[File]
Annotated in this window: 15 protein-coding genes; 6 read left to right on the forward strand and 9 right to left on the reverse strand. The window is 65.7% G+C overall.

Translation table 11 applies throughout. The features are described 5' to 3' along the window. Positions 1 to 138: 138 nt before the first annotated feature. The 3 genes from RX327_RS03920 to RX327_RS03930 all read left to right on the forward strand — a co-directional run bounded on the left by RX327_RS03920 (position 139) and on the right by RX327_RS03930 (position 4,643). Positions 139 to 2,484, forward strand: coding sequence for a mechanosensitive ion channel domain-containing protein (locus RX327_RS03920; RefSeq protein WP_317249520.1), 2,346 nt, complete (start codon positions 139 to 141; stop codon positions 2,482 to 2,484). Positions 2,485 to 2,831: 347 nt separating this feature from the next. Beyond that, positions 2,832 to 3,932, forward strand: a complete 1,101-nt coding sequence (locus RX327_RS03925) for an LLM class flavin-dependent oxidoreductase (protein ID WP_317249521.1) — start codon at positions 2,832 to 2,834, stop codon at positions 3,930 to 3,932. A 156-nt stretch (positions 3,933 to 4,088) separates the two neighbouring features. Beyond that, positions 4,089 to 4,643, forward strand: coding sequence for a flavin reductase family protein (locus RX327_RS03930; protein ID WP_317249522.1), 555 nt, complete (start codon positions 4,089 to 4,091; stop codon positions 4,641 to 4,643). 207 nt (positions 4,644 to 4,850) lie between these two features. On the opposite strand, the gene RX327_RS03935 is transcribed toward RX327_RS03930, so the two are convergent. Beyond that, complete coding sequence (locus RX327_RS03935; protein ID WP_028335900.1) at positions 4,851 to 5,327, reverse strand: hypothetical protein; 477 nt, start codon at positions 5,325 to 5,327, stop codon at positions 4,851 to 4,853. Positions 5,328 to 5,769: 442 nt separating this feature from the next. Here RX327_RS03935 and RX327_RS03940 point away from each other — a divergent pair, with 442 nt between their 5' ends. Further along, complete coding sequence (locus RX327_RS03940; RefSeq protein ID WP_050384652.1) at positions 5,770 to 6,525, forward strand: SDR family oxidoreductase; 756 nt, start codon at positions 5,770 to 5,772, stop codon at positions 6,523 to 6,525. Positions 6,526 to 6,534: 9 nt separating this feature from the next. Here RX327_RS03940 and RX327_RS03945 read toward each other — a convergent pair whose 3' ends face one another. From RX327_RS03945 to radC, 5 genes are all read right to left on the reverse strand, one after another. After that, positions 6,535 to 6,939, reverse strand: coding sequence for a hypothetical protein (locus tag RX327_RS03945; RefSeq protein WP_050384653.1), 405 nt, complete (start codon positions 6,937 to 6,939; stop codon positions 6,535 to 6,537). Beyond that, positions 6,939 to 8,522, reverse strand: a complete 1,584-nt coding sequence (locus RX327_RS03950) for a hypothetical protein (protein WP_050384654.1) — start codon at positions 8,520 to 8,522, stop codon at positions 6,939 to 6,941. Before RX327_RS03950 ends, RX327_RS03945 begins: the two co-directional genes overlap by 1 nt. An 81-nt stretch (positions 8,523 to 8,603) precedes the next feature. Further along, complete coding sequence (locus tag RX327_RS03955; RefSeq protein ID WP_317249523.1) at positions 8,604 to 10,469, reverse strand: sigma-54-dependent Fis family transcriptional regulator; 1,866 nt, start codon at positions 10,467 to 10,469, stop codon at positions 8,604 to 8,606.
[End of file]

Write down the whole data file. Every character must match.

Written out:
Annotated in this window: 15 protein-coding genes; 6 read left to right on the forward strand and 9 right to left on the reverse strand. The window is 65.7% G+C overall.

Translation table 11 applies throughout. The features are described 5' to 3' along the window. Positions 1 to 138: 138 nt before the first annotated feature. The 3 genes from RX327_RS03920 to RX327_RS03930 all read left to right on the forward strand — a co-directional run bounded on the left by RX327_RS03920 (position 139) and on the right by RX327_RS03930 (position 4,643). Positions 139 to 2,484, forward strand: coding sequence for a mechanosensitive ion channel domain-containing protein (locus RX327_RS03920; RefSeq protein WP_317249520.1), 2,346 nt, complete (start codon positions 139 to 141; stop codon positions 2,482 to 2,484). Positions 2,485 to 2,831: 347 nt separating this feature from the next. Beyond that, positions 2,832 to 3,932, forward strand: a complete 1,101-nt coding sequence (locus RX327_RS03925) for an LLM class flavin-dependent oxidoreductase (protein ID WP_317249521.1) — start codon at positions 2,832 to 2,834, stop codon at positions 3,930 to 3,932. A 156-nt stretch (positions 3,933 to 4,088) separates the two neighbouring features. Beyond that, positions 4,089 to 4,643, forward strand: coding sequence for a flavin reductase family protein (locus RX327_RS03930; protein ID WP_317249522.1), 555 nt, complete (start codon positions 4,089 to 4,091; stop codon positions 4,641 to 4,643). 207 nt (positions 4,644 to 4,850) lie between these two features. On the opposite strand, the gene RX327_RS03935 is transcribed toward RX327_RS03930, so the two are convergent. Beyond that, complete coding sequence (locus RX327_RS03935; protein ID WP_028335900.1) at positions 4,851 to 5,327, reverse strand: hypothetical protein; 477 nt, start codon at positions 5,325 to 5,327, stop codon at positions 4,851 to 4,853. Positions 5,328 to 5,769: 442 nt separating this feature from the next. Here RX327_RS03935 and RX327_RS03940 point away from each other — a divergent pair, with 442 nt between their 5' ends. Further along, complete coding sequence (locus RX327_RS03940; RefSeq protein ID WP_050384652.1) at positions 5,770 to 6,525, forward strand: SDR family oxidoreductase; 756 nt, start codon at positions 5,770 to 5,772, stop codon at positions 6,523 to 6,525. Positions 6,526 to 6,534: 9 nt separating this feature from the next. Here RX327_RS03940 and RX327_RS03945 read toward each other — a convergent pair whose 3' ends face one another. From RX327_RS03945 to radC, 5 genes are all read right to left on the reverse strand, one after another. After that, positions 6,535 to 6,939, reverse strand: coding sequence for a hypothetical protein (locus tag RX327_RS03945; RefSeq protein WP_050384653.1), 405 nt, complete (start codon positions 6,937 to 6,939; stop codon positions 6,535 to 6,537). Beyond that, positions 6,939 to 8,522, reverse strand: a complete 1,584-nt coding sequence (locus RX327_RS03950) for a hypothetical protein (protein WP_050384654.1) — start codon at positions 8,520 to 8,522, stop codon at positions 6,939 to 6,941. Before RX327_RS03950 ends, RX327_RS03945 begins: the two co-directional genes overlap by 1 nt. An 81-nt stretch (positions 8,523 to 8,603) precedes the next feature. Further along, complete coding sequence (locus tag RX327_RS03955; RefSeq protein ID WP_317249523.1) at positions 8,604 to 10,469, reverse strand: sigma-54-dependent Fis family transcriptional regulator; 1,866 nt, start codon at positions 10,467 to 10,469, stop codon at positions 8,604 to 8,606.